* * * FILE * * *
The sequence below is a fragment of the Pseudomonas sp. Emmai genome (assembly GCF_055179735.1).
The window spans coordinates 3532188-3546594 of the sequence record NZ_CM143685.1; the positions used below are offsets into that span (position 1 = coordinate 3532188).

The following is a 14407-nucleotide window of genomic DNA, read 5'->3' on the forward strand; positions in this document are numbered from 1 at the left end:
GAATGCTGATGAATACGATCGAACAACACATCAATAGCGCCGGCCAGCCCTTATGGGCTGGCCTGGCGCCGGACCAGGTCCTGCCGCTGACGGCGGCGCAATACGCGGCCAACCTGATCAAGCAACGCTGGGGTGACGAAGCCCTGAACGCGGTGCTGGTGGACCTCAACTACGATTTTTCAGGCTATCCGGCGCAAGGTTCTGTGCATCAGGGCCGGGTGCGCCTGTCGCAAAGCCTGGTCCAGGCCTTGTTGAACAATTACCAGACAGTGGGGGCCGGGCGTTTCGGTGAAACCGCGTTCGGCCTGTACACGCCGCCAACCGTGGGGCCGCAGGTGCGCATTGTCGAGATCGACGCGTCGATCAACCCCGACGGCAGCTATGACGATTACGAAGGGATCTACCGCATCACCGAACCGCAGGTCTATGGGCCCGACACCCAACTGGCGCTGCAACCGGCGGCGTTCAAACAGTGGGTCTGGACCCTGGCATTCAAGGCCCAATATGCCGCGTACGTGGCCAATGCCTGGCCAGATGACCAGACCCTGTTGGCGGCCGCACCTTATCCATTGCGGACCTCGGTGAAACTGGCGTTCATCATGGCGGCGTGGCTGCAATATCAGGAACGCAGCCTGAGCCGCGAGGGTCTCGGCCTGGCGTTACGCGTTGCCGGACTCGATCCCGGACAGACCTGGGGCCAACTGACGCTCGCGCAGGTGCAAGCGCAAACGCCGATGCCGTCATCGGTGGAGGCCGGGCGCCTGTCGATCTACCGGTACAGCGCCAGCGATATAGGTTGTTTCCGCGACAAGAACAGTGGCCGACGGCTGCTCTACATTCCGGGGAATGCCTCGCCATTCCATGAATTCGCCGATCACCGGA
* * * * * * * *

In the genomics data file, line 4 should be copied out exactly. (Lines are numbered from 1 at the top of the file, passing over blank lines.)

GAATGCTGATGAATACGATCGAACAACACATCAATAGCGCCGGCCAGCCCTTATGGGCTGGCCTGGCGCCGGACCAGGTCCTGCCGCTGACGGCGGCGCAATACGCGGCCAACCTGATCAAGCAACGCTGGGGTGACGAAGCCCTGAACGCGGTGCTGGTGGACCTCAACTACGATTTTTCAGGCTATCCGGCGCAAGGTTCTGTGCATCAGGGCCGGGTGCGCCTGTCGCAAAGCCTGGTCCAGGCCTTGTTGAACAATTACCAGACAGTGGGGGCCGGGCGTTTCGGTGAAACCGCGTTCGGCCTGTACACGCCGCCAACCGTGGGGCCGCAGGTGCGCATTGTCGAGATCGACGCGTCGATCAACCCCGACGGCAGCTATGACGATTACGAAGGGATCTACCGCATCACCGAACCGCAGGTCTATGGGCCCGACACCCAACTGGCGCTGCAACCGGCGGCGTTCAAACAGTGGGTCTGGACCCTGGCATTCAAGGCCCAATATGCCGCGTACGTGGCCAATGCCTGGCCAGATGACCAGACCCTGTTGGCGGCCGCACCTTATCCATTGCGGACCTCGGTGAAACTGGCGTTCATCATGGCGGCGTGGCTGCAATATCAGGAACGCAGCCTGAGCCGCGAGGGTCTCGGCCTGGCGTTACGCGTTGCCGGACTCGATCCCGGACAGACCTGGGGCCAACTGACGCTCGCGCAGGTGCAAGCGCAAACGCCGATGCCGTCATCGGTGGAGGCCGGGCGCCTGTCGATCTACCGGTACAGCGCCAGCGATATAGGTTGTTTCCGCGACAAGAACAGTGGCCGACGGCTGCTCTACATTCCGGGGAATGCCTCGCCATTCCATGAATTCGCCGATCACCGGA